SEATTLE - Many wondered if last Thursday's storm was heat lighting. Many people in the Midwest have probably heard the term refer to a type of lightning that occurs on hot days that doesn't have any thunder associated with it. That was the case in the early stages last week when thousands could see lightning to the east, but not hear it.
But "heat lightning" really doesn't exist -- at least, not as a special kind of lightning. The reason you would not hear the thunder is simply because the lightning strike was too distant for you to hear it.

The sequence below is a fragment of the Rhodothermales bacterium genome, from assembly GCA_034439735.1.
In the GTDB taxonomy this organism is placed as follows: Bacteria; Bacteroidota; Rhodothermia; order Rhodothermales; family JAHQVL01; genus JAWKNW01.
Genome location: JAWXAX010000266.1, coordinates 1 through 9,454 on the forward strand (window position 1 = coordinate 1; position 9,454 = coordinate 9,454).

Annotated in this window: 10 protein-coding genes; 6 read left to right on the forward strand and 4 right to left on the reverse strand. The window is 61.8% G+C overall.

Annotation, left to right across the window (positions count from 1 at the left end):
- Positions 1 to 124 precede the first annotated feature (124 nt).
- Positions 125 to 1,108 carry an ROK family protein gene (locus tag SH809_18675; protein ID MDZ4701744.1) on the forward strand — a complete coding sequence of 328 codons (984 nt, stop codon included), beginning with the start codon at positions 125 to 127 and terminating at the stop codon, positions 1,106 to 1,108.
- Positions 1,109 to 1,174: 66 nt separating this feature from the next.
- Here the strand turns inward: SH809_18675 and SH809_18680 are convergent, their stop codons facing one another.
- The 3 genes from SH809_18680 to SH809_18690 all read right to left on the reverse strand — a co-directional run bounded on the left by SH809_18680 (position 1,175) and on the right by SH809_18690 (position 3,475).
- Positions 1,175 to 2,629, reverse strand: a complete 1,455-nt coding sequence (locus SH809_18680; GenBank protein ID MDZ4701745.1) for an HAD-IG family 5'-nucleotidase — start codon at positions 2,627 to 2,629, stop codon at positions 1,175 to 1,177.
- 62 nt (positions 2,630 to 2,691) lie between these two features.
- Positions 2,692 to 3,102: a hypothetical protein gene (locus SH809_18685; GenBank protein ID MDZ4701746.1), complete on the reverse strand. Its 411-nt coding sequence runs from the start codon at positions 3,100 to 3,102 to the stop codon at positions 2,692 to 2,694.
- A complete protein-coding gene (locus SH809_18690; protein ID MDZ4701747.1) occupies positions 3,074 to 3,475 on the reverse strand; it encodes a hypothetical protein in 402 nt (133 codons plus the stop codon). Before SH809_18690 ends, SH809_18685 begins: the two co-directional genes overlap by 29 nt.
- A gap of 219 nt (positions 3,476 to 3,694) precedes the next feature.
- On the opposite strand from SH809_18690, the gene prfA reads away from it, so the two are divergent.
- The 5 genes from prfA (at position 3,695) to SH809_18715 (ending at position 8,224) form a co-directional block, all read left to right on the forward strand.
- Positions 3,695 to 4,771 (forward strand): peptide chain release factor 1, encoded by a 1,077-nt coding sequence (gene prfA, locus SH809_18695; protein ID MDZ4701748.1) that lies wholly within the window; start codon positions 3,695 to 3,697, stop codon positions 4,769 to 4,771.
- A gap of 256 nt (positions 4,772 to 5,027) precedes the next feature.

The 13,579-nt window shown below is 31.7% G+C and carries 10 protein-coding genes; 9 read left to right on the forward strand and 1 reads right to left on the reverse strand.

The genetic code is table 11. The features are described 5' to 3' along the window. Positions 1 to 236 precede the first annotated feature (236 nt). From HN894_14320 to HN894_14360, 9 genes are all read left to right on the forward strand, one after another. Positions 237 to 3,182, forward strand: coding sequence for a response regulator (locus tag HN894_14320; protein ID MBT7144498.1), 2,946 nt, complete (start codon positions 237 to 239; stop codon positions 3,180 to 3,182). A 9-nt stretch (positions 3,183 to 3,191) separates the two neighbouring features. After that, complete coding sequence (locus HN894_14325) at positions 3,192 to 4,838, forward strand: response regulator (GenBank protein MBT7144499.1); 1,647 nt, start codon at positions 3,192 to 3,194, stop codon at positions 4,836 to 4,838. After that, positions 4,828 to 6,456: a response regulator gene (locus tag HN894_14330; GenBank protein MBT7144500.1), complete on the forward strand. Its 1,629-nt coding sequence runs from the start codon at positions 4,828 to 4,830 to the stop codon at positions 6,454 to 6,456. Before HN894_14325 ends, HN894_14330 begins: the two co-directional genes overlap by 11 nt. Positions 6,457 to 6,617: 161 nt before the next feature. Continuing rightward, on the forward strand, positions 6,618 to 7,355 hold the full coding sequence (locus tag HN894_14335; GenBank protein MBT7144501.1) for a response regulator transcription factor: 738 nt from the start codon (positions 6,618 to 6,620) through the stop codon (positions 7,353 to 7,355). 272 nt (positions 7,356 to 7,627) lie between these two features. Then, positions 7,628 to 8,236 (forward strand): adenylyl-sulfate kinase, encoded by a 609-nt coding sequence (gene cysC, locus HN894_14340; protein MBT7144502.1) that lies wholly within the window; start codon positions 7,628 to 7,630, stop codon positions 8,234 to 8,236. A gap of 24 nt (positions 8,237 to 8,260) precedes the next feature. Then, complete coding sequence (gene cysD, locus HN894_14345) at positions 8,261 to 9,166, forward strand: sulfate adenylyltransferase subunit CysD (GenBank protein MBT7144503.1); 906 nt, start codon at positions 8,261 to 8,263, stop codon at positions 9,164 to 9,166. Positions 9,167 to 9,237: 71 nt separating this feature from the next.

Light can travel much greater distances than sound, so if the lightning bolt is far enough away (say, over 10 miles), you'll see the flash, but the air will have long absorbed the sound of thunder before it reaches you. In last Thursday's case, the storms were so tall, the lightning could be seen for several miles.